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Keep it simple

Simplicity_cycle
Get your hands on the Simplicity Cycle by Dan Ward. It’s not your regular book.

You’ll read it in less than 1 hour.

What I took from it:

  • There is a relationship between simplicity and goodness.
  • Things start out simple and OK (ipod 1.0)
  • As you add stuff, it gets more complex, but more good (ipod 5.0)
  • If you add too much, things get complicated (which is different than complex), and less good. (microsoft zune)
  • At this point, take away complexity, and it gets even more good. (ipod shuffle)

(Dan is using a great guerrilla campaign to market the book. Friends of his all over the world are putting copies of the book in bookstores – with a note telling you to take it home, for free. You can’t buy it, it’s not in the store’s inventory, it has no price. That’ll start conversations.)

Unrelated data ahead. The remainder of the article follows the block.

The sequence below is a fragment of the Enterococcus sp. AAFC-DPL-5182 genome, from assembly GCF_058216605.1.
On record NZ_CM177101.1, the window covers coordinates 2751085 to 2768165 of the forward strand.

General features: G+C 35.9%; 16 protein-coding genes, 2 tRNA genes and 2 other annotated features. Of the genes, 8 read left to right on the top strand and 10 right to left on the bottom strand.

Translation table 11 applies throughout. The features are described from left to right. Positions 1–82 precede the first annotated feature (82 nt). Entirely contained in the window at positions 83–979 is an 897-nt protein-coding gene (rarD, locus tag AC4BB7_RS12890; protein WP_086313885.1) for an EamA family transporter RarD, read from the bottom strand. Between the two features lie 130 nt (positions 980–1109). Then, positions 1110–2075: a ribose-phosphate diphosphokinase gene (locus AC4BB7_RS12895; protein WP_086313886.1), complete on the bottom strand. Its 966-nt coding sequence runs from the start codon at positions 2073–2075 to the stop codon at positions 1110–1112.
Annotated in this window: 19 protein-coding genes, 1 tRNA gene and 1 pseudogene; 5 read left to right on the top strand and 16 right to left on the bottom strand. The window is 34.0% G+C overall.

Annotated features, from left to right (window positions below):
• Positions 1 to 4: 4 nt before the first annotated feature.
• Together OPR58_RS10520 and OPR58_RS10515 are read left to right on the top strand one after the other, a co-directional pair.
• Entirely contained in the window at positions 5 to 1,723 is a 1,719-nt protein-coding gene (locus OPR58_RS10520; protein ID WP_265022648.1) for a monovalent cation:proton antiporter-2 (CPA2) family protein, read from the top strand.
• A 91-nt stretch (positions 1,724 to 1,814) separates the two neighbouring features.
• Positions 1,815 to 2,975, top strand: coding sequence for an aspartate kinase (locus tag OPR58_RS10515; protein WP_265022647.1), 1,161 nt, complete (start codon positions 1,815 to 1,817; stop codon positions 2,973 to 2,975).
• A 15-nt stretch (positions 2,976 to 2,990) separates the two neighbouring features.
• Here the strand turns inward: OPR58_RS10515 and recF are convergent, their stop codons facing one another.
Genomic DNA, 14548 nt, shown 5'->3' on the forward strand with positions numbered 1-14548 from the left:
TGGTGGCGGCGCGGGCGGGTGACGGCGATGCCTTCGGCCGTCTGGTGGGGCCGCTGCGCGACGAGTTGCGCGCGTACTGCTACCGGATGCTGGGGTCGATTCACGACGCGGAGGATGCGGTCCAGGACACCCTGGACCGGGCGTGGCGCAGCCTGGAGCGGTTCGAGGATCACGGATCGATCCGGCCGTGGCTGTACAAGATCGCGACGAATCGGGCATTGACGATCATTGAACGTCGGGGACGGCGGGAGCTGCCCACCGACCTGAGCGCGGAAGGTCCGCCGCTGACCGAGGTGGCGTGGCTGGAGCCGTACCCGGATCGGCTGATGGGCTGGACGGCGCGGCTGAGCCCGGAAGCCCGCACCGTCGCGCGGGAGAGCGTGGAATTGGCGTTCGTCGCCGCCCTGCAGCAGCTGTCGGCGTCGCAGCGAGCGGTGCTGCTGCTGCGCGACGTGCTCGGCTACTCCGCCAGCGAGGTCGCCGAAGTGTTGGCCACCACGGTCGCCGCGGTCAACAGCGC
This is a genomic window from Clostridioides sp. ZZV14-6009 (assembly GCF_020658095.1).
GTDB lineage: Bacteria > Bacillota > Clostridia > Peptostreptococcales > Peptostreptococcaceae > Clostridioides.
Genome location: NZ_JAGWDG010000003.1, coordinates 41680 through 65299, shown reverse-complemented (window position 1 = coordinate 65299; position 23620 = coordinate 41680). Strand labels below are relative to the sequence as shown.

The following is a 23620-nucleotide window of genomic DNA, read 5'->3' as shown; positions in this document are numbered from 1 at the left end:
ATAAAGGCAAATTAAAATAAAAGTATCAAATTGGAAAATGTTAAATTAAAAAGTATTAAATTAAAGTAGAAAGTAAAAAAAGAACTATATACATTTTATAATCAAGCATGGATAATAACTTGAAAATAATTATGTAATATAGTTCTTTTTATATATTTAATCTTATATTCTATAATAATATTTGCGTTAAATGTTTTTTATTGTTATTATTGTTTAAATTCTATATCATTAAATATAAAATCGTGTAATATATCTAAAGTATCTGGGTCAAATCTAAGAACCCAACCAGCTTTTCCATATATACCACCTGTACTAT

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Comments

  1. Jon Gabriel September 28, 2007 at 12:00 pm #

    As Jobs has proved, there is a lot of money to be made in simplicity. I needed a new alarm clock and was willing to spend good money for something that looked good and worked well. But the “better” the clock was (atomic clock synching, aromatherapy alarm, etc.), the worse it was (which of these 23 tiny buttons is the snooze and how will I find it when half-asleep?). After searching for days, I decided that a clock designed in 1939 was the best option.

  2. Gabe October 10, 2007 at 12:23 am #

    Andy, I like your blog. (I’m one of the rogue agents disseminating “The Simplicity Cycle” for Dan, BTW). I love the Walmart post about the employees sharing in the conversation. It sounds like you are a fellow “Cluetrain”, “Cathedral and the Bazaar” advocate. Rock on!
    As a side, can engineers get into marketing. I’m personally intrigued.

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